Some in the industry felt that Miura, Ashina and Takeuchi lacked emotional support from their respective agencies to cope with the fame burden, which intensified during the pandemic. “They should be giving seminars on emotional care for talent managers,” an anonymous agency manager told entertainment news site Shukan Josei Prime (Women’s Weekly).

Flowers placed at a film location for “Terrace House” in Tokyo on May 25, in remembrance of Kimura Hana (Photo: AP)

“I think talents are very stressed, especially if they represent a corporate image, with sponsor fees being a big part of their income,” says Miyuki Takamatsu, Founder and CEO of Free Stone Productions, a relationship leader public and sales. business. “They are not able to express themselves freely in their personal lives or in their opinions, political and otherwise. And the basic structure of the talent management business is not for talent. “

But Imaizumi Rikiya, a director who worked with Miura on the 2019 romantic drama “Little Nights, Little Love,” says talent managers and other staff he knows from Amuse, Stardust and others agencies “prioritize emotional care – they’re all the right people.

“They pay special attention to their relationship with talent,” he adds, while not advancing any theory about Miura’s death.

Meanwhile, the Japanese government has played an active role in reducing the number of suicides in recent years. A nine-step plan, announced in 2007, aimed to reduce the suicide rate by 20% by 2017, still high by international standards.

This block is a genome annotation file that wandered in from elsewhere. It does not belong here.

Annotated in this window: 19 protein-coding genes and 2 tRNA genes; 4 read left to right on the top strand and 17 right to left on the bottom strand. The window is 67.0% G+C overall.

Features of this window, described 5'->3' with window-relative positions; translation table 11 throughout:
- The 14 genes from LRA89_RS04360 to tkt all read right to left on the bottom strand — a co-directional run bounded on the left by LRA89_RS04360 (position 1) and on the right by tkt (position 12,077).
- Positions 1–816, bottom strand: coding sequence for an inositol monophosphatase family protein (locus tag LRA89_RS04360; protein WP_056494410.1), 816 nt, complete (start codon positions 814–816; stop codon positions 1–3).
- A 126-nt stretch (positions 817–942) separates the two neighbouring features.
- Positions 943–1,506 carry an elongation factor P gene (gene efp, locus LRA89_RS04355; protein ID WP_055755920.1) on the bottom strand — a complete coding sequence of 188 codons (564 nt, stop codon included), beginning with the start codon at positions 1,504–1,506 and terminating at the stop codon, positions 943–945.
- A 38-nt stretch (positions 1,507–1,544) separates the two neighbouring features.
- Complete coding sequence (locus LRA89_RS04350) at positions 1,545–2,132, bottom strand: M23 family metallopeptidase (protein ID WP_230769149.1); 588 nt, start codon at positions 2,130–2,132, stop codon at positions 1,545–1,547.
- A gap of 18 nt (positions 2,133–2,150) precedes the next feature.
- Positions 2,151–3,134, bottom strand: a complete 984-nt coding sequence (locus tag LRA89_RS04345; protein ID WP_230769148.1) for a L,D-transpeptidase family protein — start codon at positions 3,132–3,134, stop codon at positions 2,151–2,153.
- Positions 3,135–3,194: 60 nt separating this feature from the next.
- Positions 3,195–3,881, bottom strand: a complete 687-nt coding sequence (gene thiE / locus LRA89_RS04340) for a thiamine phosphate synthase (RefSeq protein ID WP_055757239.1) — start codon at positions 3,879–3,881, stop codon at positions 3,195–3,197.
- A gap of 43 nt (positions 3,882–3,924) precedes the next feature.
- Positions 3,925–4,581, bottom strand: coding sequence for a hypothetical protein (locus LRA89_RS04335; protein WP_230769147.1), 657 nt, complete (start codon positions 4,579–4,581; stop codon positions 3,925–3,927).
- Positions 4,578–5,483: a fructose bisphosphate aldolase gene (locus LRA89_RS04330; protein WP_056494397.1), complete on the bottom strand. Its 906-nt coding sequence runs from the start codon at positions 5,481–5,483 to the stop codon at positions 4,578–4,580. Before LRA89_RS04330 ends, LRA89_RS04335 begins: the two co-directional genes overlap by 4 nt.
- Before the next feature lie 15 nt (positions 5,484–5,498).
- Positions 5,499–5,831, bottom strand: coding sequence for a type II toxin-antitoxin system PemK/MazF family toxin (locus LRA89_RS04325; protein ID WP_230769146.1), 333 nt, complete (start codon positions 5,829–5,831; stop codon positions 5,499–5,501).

This progress has been threatened by the pandemic, as Japan’s unemployment rate rose from 2.4% in February to a 21-year high of 3% in June. Nevertheless, from February to June, the number of suicides fell by 10% compared to the same period last year, according to statistics compiled by the Institute for Research on Economy, Trade and Industry (RIETI ). In August, however, suicides increased by 246 month-on-month to 1,849, with women accounting for 75% of the increase.

Analyzing these figures, Fujii Kazuhiko, researcher at RIETI, notes that women have borne the brunt of job losses due to a pandemic in the huge personal services sector. In addition, by being forced to spend more time at home, they suffered more domestic violence. “Women continue to find themselves in situations where stress easily builds up,” Fujii wrote in a column for the Business Journal website.

Meanwhile, TELL and dozens of other mental health helplines, which are staffed by volunteers while chronically underfunded, have been overwhelmed by increasing demand for their services.

According to an April survey of 55 organizations engaged in suicide prevention activities by the government-backed Japan Suicide Countermeasures Promotion Center, 40% said they had suspended their activities, while 43.6% said they had to reduce their hours and staff due to the coronavirus.

Given the lack of industry and social support for mental health issues, the way to survive in the present age, says actor-producer Matsubayashi, is to “stay hungry and not lose sight of yourself.” .

“[Suicide] is not a problem that can be solved tomorrow or the day after, ”she continues,“ but I hope for a society without prejudices, where people can respect each other and come closer to each other. A company that will be on my side.